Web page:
Think about yourself back when you first started writing. If you could travel back in time, what would you say to that version of you (about the writing process, publishing, the world, etc.) that might help prepare them for today?

Oh man... I'm going to go back to when I published my first book. It was a Christian romance that's no longer available, but I poured my heart and soul into it. I would tell myself that it's okay if someone hates your work (and even you). That it's okay to take breaks, and that an author doesn't have to write every single day or put a book out every year. And to look up and remember to live once in a while. Also, hire professionals to help with the mundane (non-writing) things, if you can. Formatting makes me want to pull my hair out and ruins some of the magic, so I don't fool with it anymore.

What are your recommendations for fueling your writing energy and promoting inspiration?

To promote inspiration, surround yourself with your world. I listen to my WIP playlist in the shower, play with images and inspo boards, and fully immerse myself as much as possible. I've found my writing energy comes and goes in waves, so I hesitate to tell anyone how to keep that fueled. I think it's cyclical, like so many other things in life. Just don't beat yourself up if you're in a low.

I think [writing is] cyclical, like so many other things in life. Just don’t beat yourself up if you’re in a low. —Britt Laux

How intuitive are you and does your intuition affect your writing?

I think I'm pretty intuitive, and it guides my writing in almost every aspect. I know my characters fully (in most cases—I have an elusive character in The Forest Witch who doesn't like to talk to me) before I ever start writing. I spend a lot of time planning them and talking to them in my head. They're as real to me as anyone else. I also feel the story as I write. Sometimes it doesn't go along with my outline or plot, but the story is the story. That's my motto, and it's served me well so far. I'm just the one putting the words on the page.

Tell us about your long-term writing and publishing goals.

My long-term goal is to grow my imprint into a full-service indie publishing company. For my own books, I simply want to keep writing what I love.

For what or whom are you most grateful right now and why?

Right now, and always, I'm the most grateful to The Man, otherwise known as my husband, Lou. He keeps me sane, forces me to stick to my working hours so I don't burn out, and is always my first test reader. And he doesn't even like to read! He may not understand the writer life, but he's been there for me from day one.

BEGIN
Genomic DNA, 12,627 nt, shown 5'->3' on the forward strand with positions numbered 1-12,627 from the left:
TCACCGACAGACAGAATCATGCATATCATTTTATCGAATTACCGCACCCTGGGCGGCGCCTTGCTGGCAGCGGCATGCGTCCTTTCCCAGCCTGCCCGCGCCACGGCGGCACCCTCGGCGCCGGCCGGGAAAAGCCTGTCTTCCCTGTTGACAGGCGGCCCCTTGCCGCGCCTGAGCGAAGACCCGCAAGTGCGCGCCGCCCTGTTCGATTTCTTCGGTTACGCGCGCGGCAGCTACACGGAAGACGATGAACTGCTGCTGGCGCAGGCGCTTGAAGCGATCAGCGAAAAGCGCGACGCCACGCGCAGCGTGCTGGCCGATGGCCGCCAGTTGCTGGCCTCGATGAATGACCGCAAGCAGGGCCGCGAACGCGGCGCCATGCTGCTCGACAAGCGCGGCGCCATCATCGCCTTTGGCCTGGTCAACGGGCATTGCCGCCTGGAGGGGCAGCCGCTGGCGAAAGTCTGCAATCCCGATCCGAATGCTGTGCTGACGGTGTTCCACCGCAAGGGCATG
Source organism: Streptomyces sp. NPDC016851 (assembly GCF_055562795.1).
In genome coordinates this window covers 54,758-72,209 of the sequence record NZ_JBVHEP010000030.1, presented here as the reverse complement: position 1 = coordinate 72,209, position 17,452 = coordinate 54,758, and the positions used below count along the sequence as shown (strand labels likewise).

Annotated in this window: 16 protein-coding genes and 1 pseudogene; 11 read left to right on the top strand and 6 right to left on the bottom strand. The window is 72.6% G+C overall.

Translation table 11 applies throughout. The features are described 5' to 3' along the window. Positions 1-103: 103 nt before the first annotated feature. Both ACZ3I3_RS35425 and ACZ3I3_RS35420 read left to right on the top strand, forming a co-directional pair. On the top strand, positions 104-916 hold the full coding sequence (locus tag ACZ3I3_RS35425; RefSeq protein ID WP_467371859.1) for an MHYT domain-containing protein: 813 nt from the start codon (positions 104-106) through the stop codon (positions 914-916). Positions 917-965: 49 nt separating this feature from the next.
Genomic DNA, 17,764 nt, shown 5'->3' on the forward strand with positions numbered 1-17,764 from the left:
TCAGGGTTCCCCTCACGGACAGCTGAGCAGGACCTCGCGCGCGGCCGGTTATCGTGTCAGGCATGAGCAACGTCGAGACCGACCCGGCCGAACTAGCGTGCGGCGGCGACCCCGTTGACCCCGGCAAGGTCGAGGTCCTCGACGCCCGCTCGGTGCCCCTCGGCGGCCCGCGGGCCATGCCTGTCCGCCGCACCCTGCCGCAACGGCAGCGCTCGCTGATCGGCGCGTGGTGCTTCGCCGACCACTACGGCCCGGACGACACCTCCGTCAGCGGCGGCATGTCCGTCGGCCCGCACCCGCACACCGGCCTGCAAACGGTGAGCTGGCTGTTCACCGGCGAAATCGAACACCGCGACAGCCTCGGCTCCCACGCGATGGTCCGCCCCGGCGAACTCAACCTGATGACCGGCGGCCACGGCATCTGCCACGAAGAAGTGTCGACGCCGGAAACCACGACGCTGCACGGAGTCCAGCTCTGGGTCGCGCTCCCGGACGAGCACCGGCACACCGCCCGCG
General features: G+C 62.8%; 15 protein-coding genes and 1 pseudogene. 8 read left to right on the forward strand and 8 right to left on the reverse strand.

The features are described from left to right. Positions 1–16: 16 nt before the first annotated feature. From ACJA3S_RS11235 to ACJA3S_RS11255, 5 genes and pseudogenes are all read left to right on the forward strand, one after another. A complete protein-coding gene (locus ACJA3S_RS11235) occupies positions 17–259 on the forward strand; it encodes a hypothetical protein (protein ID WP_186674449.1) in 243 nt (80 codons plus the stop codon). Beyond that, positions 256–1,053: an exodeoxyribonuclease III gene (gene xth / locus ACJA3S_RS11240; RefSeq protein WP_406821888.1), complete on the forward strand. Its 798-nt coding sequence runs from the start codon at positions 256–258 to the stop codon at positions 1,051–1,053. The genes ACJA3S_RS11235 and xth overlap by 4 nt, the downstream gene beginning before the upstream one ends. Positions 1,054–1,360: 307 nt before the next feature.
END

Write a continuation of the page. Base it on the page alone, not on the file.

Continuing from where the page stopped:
Besides writing, what activities bring you joy?

I love to read indie books—two or three in a day when I'm in a real mood for it. I also knit every now and then, and I actually really love to take pictures.

Which book are you reading right now?

Fated to Burn by Emmie Hamilton

What’s the best book you’ve read in the past year?

The Wyndshaper by Kate Argus, hands down.

Fill in the blank: Magic is...

Magic is in all of us.

Stay connected with Britt! Here’s where you can find them:

Next Magic Monday, in observance of Women's History Month, I will be reviewing the Our Tarot deck and robust guidebook by Sarah Shipman.

In her more than thirty years as a storyteller and visual designer, Amanda “Mandy” Hughes has written and designed over a dozen works of upmarket, literary, and women’s fiction under pen names A. Lee Hughes and Mandy Lee.

Mandy is the founder of Haint Blue Creative, a space for readers and storytellers to explore, learn, and create. Although she earned a Bachelor and Master of Science in Psychology, she has yet to figure out her family, much less herself.

When she’s not writing, Mandy loves going to the movies, theater, traveling, nature walks, birdwatching, margarita-making, and binge-watching The Office. She is a tarot enthusiast who uses the cards to promote wellness and enhance creativity. She lives in Georgia with her husband and four boys, two of whom are furrier than the others (but not by much). Visit her website at and follow her on Instagram @haintbluecreative.